A hug changed my life

As an adopted person I have experienced great difficulties in
coping with life and, earlier this year, was diagnosed as suffering
from complex post-traumatic stress disorder. On really bad days I
cannot even cope with going out to the shops. A lot of people have
said they cannot imagine me being so afraid, but they only see me
on good days.

A turning point for me was when I became a member of Highland Users
Group (Hug) in January this year. When I joined, I explained I
could only cope with background work, but within six months I found
myself attending various meetings.

The first one I ever attended was about homelessness in the
Highlands. I found real freedom to share my experience of being
homeless, and the impact it has had on my mental health.

Then, as a result of appearing in the If You Ask Me column, I was
given the most amazing opportunity by Peter Kampman from mental
health charity InterMinds to get involved in Grundvig 2, an
international project aimed at service user participation, active
citizenship and empowerment. In the first instance it would involve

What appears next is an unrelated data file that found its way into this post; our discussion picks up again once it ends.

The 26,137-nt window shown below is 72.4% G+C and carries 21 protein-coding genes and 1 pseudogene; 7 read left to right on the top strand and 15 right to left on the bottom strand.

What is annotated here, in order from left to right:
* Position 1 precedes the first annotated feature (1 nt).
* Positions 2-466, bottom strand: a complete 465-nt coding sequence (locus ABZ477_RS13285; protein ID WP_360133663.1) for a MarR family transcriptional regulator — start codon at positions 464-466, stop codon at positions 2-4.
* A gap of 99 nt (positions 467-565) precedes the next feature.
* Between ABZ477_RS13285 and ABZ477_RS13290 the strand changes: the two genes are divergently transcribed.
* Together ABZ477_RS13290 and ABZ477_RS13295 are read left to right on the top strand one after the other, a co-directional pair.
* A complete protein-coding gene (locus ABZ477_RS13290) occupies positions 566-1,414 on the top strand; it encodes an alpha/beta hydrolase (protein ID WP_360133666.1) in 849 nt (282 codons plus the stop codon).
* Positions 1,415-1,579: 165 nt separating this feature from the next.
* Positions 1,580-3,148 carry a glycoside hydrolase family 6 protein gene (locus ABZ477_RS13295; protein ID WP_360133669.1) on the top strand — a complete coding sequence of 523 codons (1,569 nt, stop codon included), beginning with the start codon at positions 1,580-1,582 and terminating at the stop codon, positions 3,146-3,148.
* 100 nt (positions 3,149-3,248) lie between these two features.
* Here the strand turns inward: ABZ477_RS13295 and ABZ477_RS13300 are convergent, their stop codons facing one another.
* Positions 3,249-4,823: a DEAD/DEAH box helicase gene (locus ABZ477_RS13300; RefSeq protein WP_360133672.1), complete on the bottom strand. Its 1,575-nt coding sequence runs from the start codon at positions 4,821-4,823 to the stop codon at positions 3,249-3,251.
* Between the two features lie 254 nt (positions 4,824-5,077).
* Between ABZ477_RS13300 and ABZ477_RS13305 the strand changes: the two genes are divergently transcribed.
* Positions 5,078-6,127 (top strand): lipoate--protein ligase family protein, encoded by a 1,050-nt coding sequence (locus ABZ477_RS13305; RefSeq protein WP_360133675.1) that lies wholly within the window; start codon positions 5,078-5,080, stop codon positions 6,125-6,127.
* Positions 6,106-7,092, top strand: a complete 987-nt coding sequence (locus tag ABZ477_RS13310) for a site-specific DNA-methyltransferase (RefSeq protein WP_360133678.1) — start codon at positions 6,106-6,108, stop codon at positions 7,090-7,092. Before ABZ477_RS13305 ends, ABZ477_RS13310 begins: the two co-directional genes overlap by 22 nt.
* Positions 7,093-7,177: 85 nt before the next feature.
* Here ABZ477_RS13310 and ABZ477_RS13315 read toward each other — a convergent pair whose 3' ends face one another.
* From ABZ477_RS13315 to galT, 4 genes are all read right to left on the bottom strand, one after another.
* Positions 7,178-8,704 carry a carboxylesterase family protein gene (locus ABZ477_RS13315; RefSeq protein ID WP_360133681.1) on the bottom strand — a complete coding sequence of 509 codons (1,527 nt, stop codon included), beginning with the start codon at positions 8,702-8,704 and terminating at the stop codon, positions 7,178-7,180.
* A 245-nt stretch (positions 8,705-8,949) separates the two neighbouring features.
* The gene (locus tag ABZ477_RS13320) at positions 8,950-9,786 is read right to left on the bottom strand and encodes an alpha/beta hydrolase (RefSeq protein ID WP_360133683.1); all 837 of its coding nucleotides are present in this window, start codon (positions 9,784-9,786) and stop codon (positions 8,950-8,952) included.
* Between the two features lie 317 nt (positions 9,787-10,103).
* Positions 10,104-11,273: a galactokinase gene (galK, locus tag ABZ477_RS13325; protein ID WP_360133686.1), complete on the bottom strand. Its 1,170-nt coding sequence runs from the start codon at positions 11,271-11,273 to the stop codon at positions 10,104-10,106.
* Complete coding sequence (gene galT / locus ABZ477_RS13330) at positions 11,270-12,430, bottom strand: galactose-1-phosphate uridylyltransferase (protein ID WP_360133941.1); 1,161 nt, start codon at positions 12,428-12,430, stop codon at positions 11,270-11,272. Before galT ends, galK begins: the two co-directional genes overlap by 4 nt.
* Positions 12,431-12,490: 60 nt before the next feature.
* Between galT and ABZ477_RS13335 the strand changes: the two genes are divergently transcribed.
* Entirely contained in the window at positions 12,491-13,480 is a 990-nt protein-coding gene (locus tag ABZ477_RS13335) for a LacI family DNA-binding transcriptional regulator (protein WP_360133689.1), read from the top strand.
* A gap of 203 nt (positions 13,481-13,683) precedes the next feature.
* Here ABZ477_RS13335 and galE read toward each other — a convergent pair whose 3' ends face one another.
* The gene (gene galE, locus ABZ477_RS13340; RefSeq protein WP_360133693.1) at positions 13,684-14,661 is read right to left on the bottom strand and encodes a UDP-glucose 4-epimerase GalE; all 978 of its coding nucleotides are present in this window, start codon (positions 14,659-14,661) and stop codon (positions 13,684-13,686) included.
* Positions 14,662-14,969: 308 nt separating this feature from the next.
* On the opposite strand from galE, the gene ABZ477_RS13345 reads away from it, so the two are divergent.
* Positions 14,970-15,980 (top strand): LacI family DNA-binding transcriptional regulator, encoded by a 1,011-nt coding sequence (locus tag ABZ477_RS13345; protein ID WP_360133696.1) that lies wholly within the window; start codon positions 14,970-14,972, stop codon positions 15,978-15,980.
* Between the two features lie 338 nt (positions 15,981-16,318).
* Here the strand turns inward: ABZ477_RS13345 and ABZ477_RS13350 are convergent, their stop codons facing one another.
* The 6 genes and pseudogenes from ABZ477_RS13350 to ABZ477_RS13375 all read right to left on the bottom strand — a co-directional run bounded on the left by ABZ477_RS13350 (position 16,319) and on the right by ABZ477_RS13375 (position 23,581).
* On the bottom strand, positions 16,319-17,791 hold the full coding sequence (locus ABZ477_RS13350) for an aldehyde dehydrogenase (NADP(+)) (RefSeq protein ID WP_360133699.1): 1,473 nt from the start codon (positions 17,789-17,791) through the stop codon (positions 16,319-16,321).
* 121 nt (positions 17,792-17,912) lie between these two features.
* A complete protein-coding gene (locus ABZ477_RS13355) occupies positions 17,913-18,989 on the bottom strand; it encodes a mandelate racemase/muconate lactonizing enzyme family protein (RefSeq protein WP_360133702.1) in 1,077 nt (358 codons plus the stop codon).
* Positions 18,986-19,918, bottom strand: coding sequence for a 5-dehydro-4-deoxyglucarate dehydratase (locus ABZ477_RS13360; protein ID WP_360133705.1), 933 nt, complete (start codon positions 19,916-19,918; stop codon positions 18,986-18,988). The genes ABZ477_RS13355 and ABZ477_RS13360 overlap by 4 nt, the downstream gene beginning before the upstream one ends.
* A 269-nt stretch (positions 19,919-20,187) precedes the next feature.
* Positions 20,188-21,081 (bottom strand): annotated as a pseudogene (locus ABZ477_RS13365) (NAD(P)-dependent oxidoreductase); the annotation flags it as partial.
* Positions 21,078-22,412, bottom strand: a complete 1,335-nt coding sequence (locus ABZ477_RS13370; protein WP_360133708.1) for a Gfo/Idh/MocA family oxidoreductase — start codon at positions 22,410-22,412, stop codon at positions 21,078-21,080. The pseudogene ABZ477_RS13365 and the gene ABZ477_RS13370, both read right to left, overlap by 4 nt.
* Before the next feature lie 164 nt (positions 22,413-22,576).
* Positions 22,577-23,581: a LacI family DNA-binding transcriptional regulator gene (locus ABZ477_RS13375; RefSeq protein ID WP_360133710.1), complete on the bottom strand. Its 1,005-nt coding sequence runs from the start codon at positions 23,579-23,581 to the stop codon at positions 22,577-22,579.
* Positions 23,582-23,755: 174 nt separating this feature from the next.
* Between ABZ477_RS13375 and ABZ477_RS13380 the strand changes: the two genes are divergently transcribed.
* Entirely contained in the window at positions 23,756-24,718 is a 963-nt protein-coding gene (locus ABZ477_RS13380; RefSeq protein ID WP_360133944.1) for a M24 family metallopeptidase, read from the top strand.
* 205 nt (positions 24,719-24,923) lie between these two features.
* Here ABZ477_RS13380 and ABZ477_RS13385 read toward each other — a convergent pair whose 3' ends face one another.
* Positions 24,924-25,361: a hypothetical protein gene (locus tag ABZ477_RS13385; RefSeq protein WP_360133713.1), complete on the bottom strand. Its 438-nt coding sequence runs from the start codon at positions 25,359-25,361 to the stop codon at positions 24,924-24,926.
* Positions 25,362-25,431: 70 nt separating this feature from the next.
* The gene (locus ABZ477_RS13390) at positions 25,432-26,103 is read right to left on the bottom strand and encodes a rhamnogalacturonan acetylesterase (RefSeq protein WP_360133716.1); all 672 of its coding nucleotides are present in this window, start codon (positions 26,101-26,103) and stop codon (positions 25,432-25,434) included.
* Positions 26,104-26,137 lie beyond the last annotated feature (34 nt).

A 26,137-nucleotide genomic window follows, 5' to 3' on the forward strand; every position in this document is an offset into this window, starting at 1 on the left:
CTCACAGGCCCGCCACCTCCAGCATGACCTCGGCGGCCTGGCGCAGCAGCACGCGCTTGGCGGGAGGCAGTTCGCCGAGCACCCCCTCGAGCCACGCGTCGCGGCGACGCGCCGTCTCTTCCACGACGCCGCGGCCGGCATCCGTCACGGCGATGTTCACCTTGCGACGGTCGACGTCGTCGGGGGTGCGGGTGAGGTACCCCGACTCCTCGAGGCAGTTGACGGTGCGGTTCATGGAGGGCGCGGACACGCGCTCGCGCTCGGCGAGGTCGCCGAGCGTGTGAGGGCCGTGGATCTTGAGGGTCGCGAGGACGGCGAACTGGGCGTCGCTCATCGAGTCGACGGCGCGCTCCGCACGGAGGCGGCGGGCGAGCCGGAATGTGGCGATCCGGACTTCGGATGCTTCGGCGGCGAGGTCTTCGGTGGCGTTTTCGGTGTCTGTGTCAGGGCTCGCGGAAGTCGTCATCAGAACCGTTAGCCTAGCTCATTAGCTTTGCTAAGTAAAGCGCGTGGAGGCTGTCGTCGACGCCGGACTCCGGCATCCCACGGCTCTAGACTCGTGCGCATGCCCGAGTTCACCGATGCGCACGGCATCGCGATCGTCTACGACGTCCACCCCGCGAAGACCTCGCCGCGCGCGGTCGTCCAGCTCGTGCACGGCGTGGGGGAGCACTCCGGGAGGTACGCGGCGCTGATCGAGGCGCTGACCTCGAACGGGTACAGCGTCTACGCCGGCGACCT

a trip to Bucharest in Romania at the end of September.

Before I left I was very nervous, partly about travelling and also
because I would be meeting a lot of people from different
countries, although I was looking forward to meeting other users of
mental health services and hearing their experiences.

We visited various services in Romania including an organisation
which fights for the rights of lesbians and gay men, who until 1996
were imprisoned because of their sexual orientation.

Most of the week was spent in the Estuar drop-in centre for people
with mental health problems. I met a lot of lovely people and was
struck by the amount of different services the centre provided on
extremely limited resources. The centre has a psychiatric
counselling service, a lawyer who can be consulted every week and
activity groups that cover everything from living skills to hobbies
and even English lessons. However, I was told that the centre was
revolutionary in comparison with the rest of service provision in

Many service users I met spoke good English but lacked confidence
because they had had so little conversational practice. One of the
most poignant moments was when a woman shared her experience of
surviving the communist regime and her view that many people were
still struggling to break free from the mind-set of oppression.

It was at this point that I thought perhaps I had not really lived.
Above all, I felt humbled to find myself in the midst of people who
shared so much of themselves despite the poverty in which they

Kaye Hardie uses mental health services

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